Wesley Omar's case had all the makings of a great heist story. Captives locked away in dank, dirty conditions; a break-in, a getaway vehicle and a man hunt. Except, back in July of 2017, this 23-year-old wasn't rescuing hostages from a terrorist cell; he was nicking a pig from a farm in rural Leicestershire.
This week, Omar was sentenced to a 12-month community order and 100 hours of unpaid work at Leicester Crown Court, with the judge telling him he had behaved in an "extremely childish" manner. Omar, however, sees it differently. For him, this pig-napping was a noble act – one that has saved young Wilbur the pig's life. For Omar, losing his job and finding himself with a criminal record was a worthwhile price to pay.
"I've rescued animals in the past, but usually anonymously," Omar tells me from his home in Rutland, "but that really wasn't the plan this time." A committed vegan and animal rights activist, there are a handful of chickens and lambs living full and prosperous lives across the Midlands thanks to Omar's antics. "If I hadn't taken them they'd have all ended up in the same places – getting a knife across their throat and ending up on someone’s plate."
Having gone incognito in the past on his one-man missions, Omar says he realised that putting himself out there online and giving a face to his actions seemed like the obvious next step in drawing our attention to what he sees as one of the world's greatest injustices: the mass slaughter of animals to fulfil our appetites for sausages, bacon and other meaty treats.
"I don't think chickens should drive cars or anything like that," Omar assures me, "but it's about respecting their right to live like you and I – to exist without unnecessary pain and suffering."
Omar had spent a few days scoping out the security at Belmont Farm before he breached the perimeter, and as the video he uploaded to Facebook (which subsequently went viral, leading to his arrest and conviction) shows, Omar was visibly pained by what he saw. "There were thousands of pigs, and the stench is horrible," he explains. "The pigs are on top of each other, covered in their own shit."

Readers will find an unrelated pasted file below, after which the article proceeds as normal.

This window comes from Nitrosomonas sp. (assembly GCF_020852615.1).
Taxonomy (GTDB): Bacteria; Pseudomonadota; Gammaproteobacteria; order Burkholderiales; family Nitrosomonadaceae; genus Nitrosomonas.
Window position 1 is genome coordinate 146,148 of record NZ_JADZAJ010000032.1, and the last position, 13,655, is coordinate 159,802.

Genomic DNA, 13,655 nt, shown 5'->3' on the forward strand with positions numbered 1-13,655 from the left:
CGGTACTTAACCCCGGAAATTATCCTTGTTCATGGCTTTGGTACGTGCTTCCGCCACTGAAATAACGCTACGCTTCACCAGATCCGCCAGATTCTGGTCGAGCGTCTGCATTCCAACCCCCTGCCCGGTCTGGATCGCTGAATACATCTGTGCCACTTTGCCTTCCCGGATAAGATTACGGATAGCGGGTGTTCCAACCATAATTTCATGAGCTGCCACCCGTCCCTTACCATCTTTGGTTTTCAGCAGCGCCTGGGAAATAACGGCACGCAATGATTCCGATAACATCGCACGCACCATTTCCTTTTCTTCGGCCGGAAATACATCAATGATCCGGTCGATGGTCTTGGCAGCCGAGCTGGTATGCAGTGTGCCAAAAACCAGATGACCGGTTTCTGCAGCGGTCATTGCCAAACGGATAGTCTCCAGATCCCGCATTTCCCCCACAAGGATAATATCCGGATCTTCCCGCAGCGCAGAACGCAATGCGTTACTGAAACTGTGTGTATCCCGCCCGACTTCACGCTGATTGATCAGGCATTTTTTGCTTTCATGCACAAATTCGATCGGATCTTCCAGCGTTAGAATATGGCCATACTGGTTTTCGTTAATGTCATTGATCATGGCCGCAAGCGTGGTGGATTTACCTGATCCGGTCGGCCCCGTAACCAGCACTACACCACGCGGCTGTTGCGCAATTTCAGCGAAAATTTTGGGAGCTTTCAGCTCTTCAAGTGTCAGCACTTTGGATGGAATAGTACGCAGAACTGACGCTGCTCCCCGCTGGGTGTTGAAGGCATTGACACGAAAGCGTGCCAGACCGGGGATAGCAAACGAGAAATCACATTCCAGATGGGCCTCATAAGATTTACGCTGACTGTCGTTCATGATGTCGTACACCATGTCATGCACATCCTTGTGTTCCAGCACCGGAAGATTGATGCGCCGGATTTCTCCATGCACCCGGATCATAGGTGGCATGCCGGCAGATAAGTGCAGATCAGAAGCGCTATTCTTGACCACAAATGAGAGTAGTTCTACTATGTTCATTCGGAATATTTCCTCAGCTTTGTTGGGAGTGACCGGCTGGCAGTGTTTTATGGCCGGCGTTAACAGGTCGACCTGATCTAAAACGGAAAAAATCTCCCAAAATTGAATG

According to the Melton Times, back in 2011 Belmont Farms were fined close to £27,000 for the "very poor medical care" provided to injured pigs at one of their locations.
After half an hour of exploration on the pig farm, Omar apologises to the pigs for what humanity has done to them. And then, in an entirely unplanned act of heroism (or childishness, if you ask the Crown Court judge), Omar grabs the pig closest to him from its pen and carries it to freedom.
"I've just gone and rescued one – I could not leave someone there," he says to his camera, breathing heavily while he sits in a field and collects his thoughts. "I couldn't get all of them, but I knew I could rescue one. One beautiful, beautiful individual."
Wilbur the pig had never seen the light of day before, Omar tells me, having been kept in captivity his whole life, so at first this little piggy was confused. "I sat with him for 20 minutes or so to calm him down," Omar explains. "Then, when I started walking, he followed me. We built up this trust so easily, and we made the journey across the field to where I'd parked my car."
With Wilbur riding shotgun, Omar whacked on the radio in the hope of calming his new companion down. The Elvis classic "I Just Can't Help Believing" came out of the speakers, and in an emotional car ride together Omar and Wilbur made their getaway, heading to an animal sanctuary where pigs aren't food, but friends. If it wasn't for his decision a month later to upload the incriminating footage, Omar may well have gotten away with it.
Views quickly racked up on the video, and soon the national press had picked up the story. "ACTIVIST SAVES PIGLET'S BACON" read The Sun's headline, and it wasn't long, says Omar, before the British Pig Association began trying to track him down.
"The police came round to arrest me and they took me to the station," he says. "I was surprised it even went to court in the first place. One of the officers could see my intentions were pure – they'd never come across something like this before. It's such a petty thing to take someone to court, but they've done us a favour by doing so, given how much attention the cause has had."
After a lengthy legal process, Omar pleaded guilty to theft. "You are not entitled to commit criminal acts in the form of protest," Judge Nicholas Dean told Omar. "I accept you were doing it for a cause you believe in, but to act unlawfully for a cause is a criminal offence."
"I'll definitely continue to save lives where I can," says Omar now. "Although I might not publicise breaking the law anytime soon... I won't be deterred from saving animals, though. Just because it's the law, it doesn't make it moral. Look through history – slavery was legal once. I will look to my own morality rather than the law if there's a human or animal life at stake, but I might not be putting footage of me breaking the law online anytime soon."
Omar is set to study Psychology from September – and as for Wilbur? Despite being tracked down, fears over contamination mean he can never return to Belmont Farm, so he's now living a happy and healthy life at a secret location, his bacon well and truly saved.